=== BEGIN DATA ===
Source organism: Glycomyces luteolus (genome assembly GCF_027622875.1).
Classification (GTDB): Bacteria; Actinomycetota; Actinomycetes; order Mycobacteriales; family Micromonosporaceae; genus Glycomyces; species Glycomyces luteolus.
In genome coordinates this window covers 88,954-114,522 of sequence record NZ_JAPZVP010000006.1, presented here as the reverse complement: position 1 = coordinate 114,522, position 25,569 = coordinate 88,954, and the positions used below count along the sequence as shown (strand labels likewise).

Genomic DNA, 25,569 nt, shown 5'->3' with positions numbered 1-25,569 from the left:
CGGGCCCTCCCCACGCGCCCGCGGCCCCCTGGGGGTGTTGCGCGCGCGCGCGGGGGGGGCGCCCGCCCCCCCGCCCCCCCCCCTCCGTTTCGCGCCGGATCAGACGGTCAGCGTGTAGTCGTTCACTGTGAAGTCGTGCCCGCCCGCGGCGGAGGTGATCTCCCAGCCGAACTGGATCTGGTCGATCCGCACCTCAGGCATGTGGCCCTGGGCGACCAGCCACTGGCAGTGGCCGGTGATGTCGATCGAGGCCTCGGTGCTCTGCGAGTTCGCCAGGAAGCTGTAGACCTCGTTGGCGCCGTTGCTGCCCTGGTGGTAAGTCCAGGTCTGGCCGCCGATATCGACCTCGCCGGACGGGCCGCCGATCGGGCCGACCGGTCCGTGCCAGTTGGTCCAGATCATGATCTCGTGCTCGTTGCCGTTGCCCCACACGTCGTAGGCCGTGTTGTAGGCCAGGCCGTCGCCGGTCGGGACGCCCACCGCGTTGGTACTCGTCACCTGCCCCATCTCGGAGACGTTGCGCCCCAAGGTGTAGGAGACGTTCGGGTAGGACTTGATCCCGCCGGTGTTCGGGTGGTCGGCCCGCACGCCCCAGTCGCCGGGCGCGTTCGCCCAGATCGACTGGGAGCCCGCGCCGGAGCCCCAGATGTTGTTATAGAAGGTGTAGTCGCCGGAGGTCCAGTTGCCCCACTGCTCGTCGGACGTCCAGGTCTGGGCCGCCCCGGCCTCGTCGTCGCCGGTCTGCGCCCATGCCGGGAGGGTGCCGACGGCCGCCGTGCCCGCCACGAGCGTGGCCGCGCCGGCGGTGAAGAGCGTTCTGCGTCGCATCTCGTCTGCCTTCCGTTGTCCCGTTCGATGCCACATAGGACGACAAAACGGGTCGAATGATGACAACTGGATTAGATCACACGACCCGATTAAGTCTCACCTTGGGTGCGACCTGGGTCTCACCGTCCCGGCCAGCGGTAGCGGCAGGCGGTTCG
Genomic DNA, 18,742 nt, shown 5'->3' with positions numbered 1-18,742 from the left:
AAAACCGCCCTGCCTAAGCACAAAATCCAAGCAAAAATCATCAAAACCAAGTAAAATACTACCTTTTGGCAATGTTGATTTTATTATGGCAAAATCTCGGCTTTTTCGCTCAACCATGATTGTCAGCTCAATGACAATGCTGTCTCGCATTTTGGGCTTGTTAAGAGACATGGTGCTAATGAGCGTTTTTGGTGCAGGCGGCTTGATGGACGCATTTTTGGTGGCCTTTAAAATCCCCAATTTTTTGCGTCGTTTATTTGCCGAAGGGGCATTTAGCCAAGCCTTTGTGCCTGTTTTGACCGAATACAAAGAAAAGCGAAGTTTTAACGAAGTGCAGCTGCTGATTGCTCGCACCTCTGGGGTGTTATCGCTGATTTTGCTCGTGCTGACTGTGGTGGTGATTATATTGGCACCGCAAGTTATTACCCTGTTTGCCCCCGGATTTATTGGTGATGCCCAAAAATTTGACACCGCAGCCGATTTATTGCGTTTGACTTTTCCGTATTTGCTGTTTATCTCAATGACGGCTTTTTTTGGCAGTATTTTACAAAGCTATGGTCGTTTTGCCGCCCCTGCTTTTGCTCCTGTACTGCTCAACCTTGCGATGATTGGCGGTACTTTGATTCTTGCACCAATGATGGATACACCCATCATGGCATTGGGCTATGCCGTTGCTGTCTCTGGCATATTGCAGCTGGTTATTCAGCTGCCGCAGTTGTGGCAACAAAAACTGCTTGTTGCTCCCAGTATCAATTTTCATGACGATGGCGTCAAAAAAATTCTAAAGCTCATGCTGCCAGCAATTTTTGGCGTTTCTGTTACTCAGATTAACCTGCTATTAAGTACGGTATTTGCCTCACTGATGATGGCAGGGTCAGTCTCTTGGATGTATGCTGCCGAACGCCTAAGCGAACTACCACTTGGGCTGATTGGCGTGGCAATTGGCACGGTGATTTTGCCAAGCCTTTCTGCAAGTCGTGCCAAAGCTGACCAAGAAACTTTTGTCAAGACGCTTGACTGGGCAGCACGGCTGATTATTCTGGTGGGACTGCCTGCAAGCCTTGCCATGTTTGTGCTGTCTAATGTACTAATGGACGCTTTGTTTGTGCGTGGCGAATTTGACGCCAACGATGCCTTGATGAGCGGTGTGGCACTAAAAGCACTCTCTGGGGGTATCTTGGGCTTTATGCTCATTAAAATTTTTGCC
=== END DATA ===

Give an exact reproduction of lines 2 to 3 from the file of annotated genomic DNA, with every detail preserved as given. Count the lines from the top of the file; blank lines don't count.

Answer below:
Classification (GTDB): Bacteria; Actinomycetota; Actinomycetes; order Mycobacteriales; family Micromonosporaceae; genus Glycomyces; species Glycomyces luteolus.
In genome coordinates this window covers 88,954-114,522 of sequence record NZ_JAPZVP010000006.1, presented here as the reverse complement: position 1 = coordinate 114,522, position 25,569 = coordinate 88,954, and the positions used below count along the sequence as shown (strand labels likewise).